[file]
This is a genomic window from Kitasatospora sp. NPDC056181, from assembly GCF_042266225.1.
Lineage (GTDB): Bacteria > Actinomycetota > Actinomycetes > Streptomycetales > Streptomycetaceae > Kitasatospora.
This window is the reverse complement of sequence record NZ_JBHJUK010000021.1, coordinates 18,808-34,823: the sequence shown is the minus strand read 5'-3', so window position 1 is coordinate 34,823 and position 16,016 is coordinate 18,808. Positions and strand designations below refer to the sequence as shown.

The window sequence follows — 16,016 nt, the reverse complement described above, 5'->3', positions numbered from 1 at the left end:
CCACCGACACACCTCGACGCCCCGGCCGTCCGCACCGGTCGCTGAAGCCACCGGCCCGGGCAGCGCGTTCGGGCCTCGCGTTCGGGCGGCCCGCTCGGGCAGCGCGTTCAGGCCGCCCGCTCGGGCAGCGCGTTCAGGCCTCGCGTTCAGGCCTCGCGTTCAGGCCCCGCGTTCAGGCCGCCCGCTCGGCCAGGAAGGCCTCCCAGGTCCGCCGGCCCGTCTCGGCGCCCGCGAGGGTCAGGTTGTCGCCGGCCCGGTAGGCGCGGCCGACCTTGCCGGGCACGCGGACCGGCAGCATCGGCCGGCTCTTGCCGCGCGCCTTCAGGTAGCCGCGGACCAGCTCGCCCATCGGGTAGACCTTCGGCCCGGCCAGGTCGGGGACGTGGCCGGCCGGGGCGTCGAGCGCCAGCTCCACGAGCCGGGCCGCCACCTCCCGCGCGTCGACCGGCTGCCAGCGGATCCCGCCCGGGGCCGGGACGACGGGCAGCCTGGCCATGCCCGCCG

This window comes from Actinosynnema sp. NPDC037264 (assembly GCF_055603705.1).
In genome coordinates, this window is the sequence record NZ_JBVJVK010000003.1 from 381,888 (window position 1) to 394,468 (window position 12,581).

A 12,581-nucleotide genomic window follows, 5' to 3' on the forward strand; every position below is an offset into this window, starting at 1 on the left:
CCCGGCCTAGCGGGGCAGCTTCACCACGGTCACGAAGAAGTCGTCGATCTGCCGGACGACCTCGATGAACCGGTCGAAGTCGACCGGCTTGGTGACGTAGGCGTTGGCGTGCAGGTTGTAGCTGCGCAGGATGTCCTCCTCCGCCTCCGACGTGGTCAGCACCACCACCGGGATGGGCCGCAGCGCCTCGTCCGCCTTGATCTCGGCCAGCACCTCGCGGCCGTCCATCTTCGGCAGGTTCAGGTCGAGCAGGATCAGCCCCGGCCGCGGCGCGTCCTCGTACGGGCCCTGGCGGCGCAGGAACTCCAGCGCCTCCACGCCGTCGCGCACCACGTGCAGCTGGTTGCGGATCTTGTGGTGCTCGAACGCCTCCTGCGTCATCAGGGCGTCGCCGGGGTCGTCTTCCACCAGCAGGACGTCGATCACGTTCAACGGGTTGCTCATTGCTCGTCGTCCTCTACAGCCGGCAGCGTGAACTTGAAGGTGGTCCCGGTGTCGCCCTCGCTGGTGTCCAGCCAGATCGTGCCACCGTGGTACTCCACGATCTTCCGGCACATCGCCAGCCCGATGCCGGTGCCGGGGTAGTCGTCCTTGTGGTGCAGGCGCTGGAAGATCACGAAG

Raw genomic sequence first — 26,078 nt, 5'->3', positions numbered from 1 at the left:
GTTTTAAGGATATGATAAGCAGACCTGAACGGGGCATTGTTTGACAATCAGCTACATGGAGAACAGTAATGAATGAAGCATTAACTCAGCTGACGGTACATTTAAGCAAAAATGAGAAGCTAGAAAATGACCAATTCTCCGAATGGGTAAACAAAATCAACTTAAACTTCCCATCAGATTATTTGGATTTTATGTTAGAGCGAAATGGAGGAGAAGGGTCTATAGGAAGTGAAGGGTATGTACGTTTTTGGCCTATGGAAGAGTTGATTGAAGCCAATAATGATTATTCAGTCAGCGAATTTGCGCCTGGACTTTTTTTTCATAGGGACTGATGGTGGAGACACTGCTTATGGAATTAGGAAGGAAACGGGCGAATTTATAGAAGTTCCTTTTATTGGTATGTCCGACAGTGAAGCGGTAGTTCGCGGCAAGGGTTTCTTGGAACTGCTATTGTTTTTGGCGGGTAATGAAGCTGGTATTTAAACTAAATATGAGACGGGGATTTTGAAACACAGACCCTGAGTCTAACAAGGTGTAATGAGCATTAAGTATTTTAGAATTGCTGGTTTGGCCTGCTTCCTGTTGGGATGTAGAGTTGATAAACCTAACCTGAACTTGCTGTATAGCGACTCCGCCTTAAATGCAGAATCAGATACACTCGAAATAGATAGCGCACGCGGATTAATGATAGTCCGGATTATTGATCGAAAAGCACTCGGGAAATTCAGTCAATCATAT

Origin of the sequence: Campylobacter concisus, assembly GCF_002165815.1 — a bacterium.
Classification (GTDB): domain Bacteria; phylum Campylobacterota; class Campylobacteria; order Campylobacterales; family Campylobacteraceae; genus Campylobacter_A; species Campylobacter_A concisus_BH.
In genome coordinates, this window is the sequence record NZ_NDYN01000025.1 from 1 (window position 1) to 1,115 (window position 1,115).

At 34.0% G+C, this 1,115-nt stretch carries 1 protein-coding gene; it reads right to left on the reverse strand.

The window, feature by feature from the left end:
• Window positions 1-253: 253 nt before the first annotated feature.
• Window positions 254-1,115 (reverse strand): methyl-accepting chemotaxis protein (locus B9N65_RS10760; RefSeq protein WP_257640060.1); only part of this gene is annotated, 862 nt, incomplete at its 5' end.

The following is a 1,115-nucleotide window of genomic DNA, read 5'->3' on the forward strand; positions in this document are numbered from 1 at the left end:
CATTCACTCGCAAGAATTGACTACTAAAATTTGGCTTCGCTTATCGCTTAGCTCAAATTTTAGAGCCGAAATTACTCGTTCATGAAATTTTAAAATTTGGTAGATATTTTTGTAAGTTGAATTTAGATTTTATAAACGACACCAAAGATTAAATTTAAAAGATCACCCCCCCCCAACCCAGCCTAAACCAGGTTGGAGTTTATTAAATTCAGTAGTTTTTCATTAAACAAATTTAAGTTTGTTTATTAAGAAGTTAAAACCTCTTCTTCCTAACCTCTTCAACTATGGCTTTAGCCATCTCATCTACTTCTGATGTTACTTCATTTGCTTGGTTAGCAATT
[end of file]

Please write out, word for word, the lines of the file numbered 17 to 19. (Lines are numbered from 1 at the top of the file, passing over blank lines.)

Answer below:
• Window positions 1-253: 253 nt before the first annotated feature.
• Window positions 254-1,115 (reverse strand): methyl-accepting chemotaxis protein (locus B9N65_RS10760; RefSeq protein WP_257640060.1); only part of this gene is annotated, 862 nt, incomplete at its 5' end.

The following is a 1,115-nucleotide window of genomic DNA, read 5'->3' on the forward strand; positions in this document are numbered from 1 at the left end: